- PINE FOREST VILLAGE
- RANCH AT BARKER CYPRESS
- SAVANNAH ESTATES
- TIMBER CREEK PLACE
- TWIN LAKES VILLAGES AT LAKEPOINT
- WESTLAKE FOREST
- WESTLAKE PLACE
- YORKTOWN CROSSING
Subdivisions located within the Barker Reservoir Watershed include:
- ARCADIA COURT
- CINCO RANCH EQUESTRIAN VILLAGE
- ESTATES OF BAKER LANE
- FLAGSTONE ESTATES
- GREEN TRAILS
- GREEN TRAILS CROSSING
- GREEN TRAILS FOREST
- GREEN TRAILS OAKS
- GREEN TRAILS PARK
- GREEN TRAILS VILLAGE
- HEATHERWOOD PARK
- HIGHLAND TRAILS
- KELLIWOOD ENCLAVE
- KELLIWOOD GARDENS
- KELLIWOOD IN NOTTINGHAM COUNTRY
- KELLIWOOD LAKES
- KELLIWOOD PLACE
- KELLIWOOD TRAILS
- KINGSLAND ACRES
- KINGSLAND ESTATES
- KRYSTAL LAKE ESTATES
- LAKEFOREST OF KELLIWOOD
- LAKES OF BUCKINGHAM
- LAKES OF BUCKINGHAM KELLIWOOD
- MEMORIAL PARKWAY
- MEMORIAL PARKWAY VILLAGE
- NOTTINGHAM COUNTRY
- OAK PARK TRAILS
- PARKLAKE VILLAGE
- PARKVIEW AT BARKER CYPRESS
- RICEFIELD VILLAGE
- UNIVERSITY PARK WEST
- WEST SIDE FOREST
- WESTGREEN PARK
- WILLOW PARK GREENS
- WINDSOR PARK ESTATES
- WINDSOR PARK LAKES
Master Plan & Fort Bend County Plats Confirm Officials Were Aware of Flood Pool Risk
Public documents reviewed by The Houston Chronicle confirm that the risks associated with the Addicks and Barker flood pools were recognized by U.S. Army Corps of Engineers and county officials as early as the 1990s.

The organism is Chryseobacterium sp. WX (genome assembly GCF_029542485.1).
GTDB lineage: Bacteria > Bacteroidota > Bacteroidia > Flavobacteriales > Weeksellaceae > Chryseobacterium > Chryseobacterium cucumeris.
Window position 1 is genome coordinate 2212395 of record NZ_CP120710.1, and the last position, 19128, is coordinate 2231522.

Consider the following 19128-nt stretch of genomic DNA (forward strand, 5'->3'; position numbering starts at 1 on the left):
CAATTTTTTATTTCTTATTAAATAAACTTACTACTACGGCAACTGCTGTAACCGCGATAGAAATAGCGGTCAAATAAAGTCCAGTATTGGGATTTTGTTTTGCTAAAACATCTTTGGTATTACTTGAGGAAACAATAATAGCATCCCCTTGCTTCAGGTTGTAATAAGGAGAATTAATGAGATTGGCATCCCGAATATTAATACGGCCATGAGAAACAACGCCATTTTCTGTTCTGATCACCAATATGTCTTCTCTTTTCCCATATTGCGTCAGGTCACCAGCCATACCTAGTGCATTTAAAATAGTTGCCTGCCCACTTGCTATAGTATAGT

Among other things, the Chronicle noted that:
- The Corps’ 2009 Master Plan acknowledged that properties located on and next to government-owned land in and around the Addicks and Barker Reservoirs could be subject to long-term flooding.
- Maps included with the Master Plan indicated that a 100-year flood event could inundate privately owned land around the Barker and Addicks Reservoirs for as long as 49 days. However, the document didn’t name the specific neighborhoods at risk for flooding.
- Fort Bend County began including flood warnings on obscure subdivision maps known as “plats” in 1994. However, few homeowners ever consult plats, or even know they exist.
- Harris County, which has the most subdivisions at risk from flood pools, never included warnings on its plats.
U.S. Army Corps of Engineers Reclassifies Addicks and Barker Dams as Dam Safety Action Classification (“DSAC”) level 1 – “Urgent and Compelling.”
In 2010, the U.S. Army Corps of Engineers reclassified both the Addicks and Barker Dams as Dam Safety Action Classification (“DSAC”) Level 1 – “Urgent and Compelling.”
This classification indicates that a dam is almost certain to fail under normal operations without intervention. Only 10 of the roughly 300 dams located in the United States have been designated DSAC Level 1.
Rather than correct the deficiencies that resulted in this classification, the Corps implemented an “Interim Reservoir Control Action Plan” that significantly changed the way the Addicks & Barker Dams had been operated over the previous 40 years.
The interim operating procedure makes it clear that one of the regulating objectives was to minimize flood damages to properties located downstream from the reservoirs.